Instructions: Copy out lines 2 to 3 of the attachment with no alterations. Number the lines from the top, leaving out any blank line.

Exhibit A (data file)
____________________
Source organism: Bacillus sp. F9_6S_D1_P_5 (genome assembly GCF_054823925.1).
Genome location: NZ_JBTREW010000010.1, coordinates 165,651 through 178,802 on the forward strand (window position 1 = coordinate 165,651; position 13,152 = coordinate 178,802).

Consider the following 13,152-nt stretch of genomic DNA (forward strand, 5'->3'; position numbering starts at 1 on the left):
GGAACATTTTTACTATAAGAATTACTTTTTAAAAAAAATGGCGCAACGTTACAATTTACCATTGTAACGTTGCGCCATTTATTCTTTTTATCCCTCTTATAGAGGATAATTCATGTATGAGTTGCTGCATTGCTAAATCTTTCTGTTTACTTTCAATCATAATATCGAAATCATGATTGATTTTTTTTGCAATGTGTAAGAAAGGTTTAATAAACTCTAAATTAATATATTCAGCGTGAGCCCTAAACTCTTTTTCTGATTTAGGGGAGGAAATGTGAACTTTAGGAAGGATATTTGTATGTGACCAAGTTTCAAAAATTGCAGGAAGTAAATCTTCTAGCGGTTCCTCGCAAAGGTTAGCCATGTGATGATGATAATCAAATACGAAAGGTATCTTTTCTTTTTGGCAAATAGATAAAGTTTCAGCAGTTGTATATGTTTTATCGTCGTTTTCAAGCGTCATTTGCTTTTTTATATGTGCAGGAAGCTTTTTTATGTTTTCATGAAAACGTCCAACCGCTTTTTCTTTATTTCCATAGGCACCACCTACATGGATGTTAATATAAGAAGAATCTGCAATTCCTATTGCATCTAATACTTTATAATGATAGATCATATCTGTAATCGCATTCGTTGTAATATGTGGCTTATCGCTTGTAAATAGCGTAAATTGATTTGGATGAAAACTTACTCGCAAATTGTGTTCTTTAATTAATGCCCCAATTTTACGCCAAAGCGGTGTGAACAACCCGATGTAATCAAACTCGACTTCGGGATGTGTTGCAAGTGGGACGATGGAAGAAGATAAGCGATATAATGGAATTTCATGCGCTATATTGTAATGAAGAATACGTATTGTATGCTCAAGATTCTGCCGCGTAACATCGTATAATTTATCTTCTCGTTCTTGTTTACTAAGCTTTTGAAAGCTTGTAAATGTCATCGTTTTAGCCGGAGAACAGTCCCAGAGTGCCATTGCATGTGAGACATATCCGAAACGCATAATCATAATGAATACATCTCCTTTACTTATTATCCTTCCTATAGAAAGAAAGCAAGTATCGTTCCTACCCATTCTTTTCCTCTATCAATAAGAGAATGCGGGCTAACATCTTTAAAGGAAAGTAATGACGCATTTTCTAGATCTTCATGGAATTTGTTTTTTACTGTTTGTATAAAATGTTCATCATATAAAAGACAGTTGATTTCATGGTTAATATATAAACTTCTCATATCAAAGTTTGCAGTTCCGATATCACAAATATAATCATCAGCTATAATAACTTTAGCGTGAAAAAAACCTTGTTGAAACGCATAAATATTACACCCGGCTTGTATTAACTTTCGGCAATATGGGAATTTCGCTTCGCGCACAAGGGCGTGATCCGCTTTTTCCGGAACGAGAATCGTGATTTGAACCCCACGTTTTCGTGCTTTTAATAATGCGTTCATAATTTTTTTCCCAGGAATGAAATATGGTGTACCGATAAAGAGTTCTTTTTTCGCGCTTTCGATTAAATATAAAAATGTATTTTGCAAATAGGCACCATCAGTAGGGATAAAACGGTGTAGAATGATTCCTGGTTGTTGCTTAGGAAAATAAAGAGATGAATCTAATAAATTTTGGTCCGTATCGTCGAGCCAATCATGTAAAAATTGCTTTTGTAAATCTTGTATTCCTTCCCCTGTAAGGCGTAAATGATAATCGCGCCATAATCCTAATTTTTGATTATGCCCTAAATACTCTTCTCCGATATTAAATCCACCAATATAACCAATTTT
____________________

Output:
Genome location: NZ_JBTREW010000010.1, coordinates 165,651 through 178,802 on the forward strand (window position 1 = coordinate 165,651; position 13,152 = coordinate 178,802).

Consider the following 13,152-nt stretch of genomic DNA (forward strand, 5'->3'; position numbering starts at 1 on the left):